Where do you hide your stash? Over the years I have used such hiding places as my original Nintendo Entertainment System (where you put the cartridge in), inside one of my Bauer ice hockey gloves (masks any odors) and in the back pocket of the pants of my homemade Cobra Kai outfit. However, the most important part about hiding your stash isn’t necessarily where you actually hide it, but instead, actually remembering where you hid it. And the key to remembering is based on your “state of mind” when you hid it. I’m pretty sure I just blew through my allotment of commas. If you’ve never spent hours searching for a stash, or stumbled upon a stash weeks later, you’re a better man than I. As for Grey, he hides his stache in plain sight, right on his face. That’s how cool he is!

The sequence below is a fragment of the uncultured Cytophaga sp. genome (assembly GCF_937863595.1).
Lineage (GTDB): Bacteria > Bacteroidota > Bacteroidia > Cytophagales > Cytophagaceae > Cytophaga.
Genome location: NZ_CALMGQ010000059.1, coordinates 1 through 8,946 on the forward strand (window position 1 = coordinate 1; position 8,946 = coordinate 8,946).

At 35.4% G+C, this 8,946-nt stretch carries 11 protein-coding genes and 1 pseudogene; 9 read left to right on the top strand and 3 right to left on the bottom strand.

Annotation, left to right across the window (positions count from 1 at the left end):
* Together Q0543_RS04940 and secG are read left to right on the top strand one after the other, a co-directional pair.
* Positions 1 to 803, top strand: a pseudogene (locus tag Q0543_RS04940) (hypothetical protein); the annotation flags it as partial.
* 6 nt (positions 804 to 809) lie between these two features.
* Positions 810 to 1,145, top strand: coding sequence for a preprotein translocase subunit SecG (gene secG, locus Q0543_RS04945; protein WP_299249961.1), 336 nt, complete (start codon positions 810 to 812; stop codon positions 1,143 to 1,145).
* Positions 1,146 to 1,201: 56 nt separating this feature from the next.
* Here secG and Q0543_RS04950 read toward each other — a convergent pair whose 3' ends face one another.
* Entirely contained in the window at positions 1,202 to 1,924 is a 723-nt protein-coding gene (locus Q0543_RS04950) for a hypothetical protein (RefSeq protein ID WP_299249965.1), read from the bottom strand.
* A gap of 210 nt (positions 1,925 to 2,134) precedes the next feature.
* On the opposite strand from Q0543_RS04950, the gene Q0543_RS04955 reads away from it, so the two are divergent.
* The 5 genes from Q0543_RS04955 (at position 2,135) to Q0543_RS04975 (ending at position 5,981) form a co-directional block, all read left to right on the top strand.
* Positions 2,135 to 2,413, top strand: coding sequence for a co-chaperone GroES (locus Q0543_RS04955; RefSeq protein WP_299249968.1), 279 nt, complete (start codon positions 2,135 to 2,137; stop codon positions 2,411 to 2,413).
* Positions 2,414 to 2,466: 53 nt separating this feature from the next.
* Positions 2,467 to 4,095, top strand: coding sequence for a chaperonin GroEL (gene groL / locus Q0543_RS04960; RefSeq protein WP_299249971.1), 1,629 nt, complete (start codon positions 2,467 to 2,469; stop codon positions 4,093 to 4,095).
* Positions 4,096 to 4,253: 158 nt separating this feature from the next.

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I considered entitling this post “Taking The Buy Out Of Byron”, but that might have inaccurately implied that this was a buy/sell piece. Instead, this is me saying “drop this bum”. But before you do, please read the following disclaimer. The advice herein does not apply to dynasty leagues. However, if you are in a redraft league or league in which you can only keep four or five players, I think the right move is to actually drop this potential future all star like a bad habit. Yep, I said it. In deep leagues you might want to hold on to him for sh*ts and giggles, if you’re a sh*ts and giggles kinda fantasy player.